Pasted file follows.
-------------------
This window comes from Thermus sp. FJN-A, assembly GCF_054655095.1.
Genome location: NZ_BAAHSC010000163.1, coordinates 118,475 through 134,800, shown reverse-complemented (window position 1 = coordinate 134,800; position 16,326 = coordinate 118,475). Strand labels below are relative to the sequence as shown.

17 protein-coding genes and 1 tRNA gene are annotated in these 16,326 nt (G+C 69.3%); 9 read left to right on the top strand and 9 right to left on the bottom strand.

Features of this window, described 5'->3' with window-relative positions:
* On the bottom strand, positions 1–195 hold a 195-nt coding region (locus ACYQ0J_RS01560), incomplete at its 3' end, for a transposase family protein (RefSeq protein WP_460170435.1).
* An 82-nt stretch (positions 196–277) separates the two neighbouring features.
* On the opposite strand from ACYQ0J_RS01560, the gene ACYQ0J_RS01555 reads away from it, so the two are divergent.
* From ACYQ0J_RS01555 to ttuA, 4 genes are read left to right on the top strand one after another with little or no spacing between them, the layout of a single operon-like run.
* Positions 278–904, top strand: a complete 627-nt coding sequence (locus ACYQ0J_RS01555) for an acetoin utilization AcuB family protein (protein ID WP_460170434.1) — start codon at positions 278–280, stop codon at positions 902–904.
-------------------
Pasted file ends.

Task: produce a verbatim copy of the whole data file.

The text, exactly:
This window comes from Thermus sp. FJN-A, assembly GCF_054655095.1.
Genome location: NZ_BAAHSC010000163.1, coordinates 118,475 through 134,800, shown reverse-complemented (window position 1 = coordinate 134,800; position 16,326 = coordinate 118,475). Strand labels below are relative to the sequence as shown.

17 protein-coding genes and 1 tRNA gene are annotated in these 16,326 nt (G+C 69.3%); 9 read left to right on the top strand and 9 right to left on the bottom strand.

Features of this window, described 5'->3' with window-relative positions:
* On the bottom strand, positions 1–195 hold a 195-nt coding region (locus ACYQ0J_RS01560), incomplete at its 3' end, for a transposase family protein (RefSeq protein WP_460170435.1).
* An 82-nt stretch (positions 196–277) separates the two neighbouring features.
* On the opposite strand from ACYQ0J_RS01560, the gene ACYQ0J_RS01555 reads away from it, so the two are divergent.
* From ACYQ0J_RS01555 to ttuA, 4 genes are read left to right on the top strand one after another with little or no spacing between them, the layout of a single operon-like run.
* Positions 278–904, top strand: a complete 627-nt coding sequence (locus ACYQ0J_RS01555) for an acetoin utilization AcuB family protein (protein ID WP_460170434.1) — start codon at positions 278–280, stop codon at positions 902–904.